Summer school 2015


Russia can shape itself
Humanities knowledge andthe creative industries in economic, cultural and social contexts

The summer schools organized by the Creative Industries Agency with the support of the Oxford Russia Fund have already become an annual tradition, a project which every year brings new initiatives and new personal visions to the participants’ academic and professional lives. The very title of the 2015 School – ‘Russia can shape itself. Humanities knowledge and the creative industries in economic, cultural and social contexts’ – encouraged students to analyze their academic interests against the background of the current state of the economy (particularly the creative industries), social development forecasts, and probable changing roles of culture. An important theme of the School was interrelationship between personal and public interests; a personal career development and the Russia’s ‘vector of development’, prospects for academic and professional self-realization and possibilities of incorporation into the modern urban milieu.

The Summer school’s participants were selected based on the results of a creative project competition– essays, video-essays and multimedia presentations on the theme ‘Russia 2025’. The applicants were invited to describe the country and themselves in a professional context in 2025. Fifty five entries were received for the competition. The expert panel selected 22 participants from 17 Russian universities.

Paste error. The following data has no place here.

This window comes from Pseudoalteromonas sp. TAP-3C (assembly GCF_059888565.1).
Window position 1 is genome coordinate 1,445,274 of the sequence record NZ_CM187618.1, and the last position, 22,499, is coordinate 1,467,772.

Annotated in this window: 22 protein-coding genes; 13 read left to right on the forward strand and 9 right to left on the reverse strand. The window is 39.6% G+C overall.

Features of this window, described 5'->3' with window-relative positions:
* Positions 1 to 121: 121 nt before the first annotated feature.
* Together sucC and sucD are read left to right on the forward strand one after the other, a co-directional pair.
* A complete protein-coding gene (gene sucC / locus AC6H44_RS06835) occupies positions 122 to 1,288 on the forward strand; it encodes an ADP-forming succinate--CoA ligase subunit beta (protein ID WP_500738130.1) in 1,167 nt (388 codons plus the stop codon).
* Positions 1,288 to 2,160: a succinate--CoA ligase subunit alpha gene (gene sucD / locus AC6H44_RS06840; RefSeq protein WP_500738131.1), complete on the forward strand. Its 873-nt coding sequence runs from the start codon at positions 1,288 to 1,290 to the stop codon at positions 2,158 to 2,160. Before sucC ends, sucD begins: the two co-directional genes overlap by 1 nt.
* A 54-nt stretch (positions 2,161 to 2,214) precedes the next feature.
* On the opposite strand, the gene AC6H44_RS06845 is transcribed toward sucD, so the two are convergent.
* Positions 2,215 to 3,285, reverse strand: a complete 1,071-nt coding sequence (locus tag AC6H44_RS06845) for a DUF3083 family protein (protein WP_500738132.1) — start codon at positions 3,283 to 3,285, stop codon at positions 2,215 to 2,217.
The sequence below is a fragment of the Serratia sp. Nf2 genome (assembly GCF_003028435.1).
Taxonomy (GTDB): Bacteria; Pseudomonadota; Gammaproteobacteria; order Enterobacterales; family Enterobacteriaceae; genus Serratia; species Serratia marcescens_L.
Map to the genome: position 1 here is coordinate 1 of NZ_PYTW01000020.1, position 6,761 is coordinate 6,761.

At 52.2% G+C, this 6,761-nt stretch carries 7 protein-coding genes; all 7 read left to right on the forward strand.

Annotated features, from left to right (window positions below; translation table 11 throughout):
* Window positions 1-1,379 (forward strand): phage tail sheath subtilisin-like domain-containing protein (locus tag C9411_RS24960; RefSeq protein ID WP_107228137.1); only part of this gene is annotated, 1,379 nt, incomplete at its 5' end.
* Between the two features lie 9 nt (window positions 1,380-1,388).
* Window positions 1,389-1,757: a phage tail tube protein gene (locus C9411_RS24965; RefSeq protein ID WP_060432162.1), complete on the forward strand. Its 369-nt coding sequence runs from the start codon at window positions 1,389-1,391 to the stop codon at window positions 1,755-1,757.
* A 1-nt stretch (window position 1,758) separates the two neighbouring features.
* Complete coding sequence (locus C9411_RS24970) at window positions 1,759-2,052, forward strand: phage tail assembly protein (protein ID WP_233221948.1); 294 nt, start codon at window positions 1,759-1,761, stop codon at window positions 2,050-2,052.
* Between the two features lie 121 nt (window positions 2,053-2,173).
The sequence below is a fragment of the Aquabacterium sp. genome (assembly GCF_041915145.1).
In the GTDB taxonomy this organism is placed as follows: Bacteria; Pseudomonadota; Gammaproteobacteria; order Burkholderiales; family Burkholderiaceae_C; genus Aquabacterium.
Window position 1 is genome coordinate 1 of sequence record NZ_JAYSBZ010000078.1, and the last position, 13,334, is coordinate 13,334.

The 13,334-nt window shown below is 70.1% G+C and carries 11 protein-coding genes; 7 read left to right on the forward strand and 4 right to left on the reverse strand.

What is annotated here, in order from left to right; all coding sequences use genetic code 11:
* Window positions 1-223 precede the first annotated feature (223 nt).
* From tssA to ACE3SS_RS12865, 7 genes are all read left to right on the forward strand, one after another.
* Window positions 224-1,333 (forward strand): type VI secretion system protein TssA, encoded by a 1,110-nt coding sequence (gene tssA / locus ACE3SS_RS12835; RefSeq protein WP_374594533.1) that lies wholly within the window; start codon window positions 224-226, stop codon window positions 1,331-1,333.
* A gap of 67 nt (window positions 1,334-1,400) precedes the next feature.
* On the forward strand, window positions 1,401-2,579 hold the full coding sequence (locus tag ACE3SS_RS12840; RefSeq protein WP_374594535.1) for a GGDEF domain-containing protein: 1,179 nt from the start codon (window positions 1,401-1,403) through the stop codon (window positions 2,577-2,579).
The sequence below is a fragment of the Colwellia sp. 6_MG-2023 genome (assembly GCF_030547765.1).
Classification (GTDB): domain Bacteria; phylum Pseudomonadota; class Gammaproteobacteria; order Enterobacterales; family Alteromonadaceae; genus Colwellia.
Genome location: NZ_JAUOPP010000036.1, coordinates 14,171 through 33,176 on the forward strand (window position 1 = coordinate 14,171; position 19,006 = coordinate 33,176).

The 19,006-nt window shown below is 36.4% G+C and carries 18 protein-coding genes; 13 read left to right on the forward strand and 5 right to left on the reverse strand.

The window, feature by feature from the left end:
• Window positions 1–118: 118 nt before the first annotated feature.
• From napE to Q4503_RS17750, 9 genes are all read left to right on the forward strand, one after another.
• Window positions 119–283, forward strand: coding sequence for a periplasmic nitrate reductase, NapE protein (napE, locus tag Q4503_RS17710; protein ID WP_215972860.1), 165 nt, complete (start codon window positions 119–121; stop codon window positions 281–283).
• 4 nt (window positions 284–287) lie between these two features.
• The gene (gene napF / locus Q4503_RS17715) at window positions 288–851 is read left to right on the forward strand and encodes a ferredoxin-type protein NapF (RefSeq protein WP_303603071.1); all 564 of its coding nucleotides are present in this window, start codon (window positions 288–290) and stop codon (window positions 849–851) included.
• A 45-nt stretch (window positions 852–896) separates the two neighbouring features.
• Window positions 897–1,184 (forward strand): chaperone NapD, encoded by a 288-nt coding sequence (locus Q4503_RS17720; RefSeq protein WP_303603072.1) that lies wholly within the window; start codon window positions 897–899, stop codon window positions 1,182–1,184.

The activities of the School’s start day took place in Moscow, in the Belyaevo gallery where the students, lecturers and experts met each other, made a tour of the exhibition, and attended an open lecture Cultural Industries, Creative Economy and Human Potential Development presented by David Throsby, Distinguished Professor of Economics at Macquarie University in Sydney, a world-renown expert in the field of cultural policy and economics of culture.

The Moscow part of the School also included a visit to a new creative site in the city - Workplace at the Fabrika creative industries center. Workplace-Academy and Workplace-Fashion House are two bright projects presenting new formats of work spaces; there was a tour around the spaces and a master-class of Evgeny Volk, the founder of the project.

The main stage of the School was held in a picturesque place near Moscow, in the Snegiri complex that was perfectly suited for creative and intellectual work, original games and extraordinary work in groups, lectures and discussions envisaged by the School programme. The main stage of the School included lectures and workshops of guest speakers, leading experts in the fields of creative economy, creative industries, social and cultural project management, and modern humanities, such as:

  • Elena Zelentsova (PhD in Cultural Studies, lecturer at the Moscow School of Social and Economic Sciences, author of books and articles on creative industries and cultural policy);
  • Konstantin Bogdanov (Doctor of Philology, Senior Researcher, Institute of Russian Literature (the Pushkin House) of the Russian Academy of Sciences);
  • Alexander Alekseyev (Creative Director, Publicis United; Professor, Institute of Communications and Media; President, Russian Art Directors Club);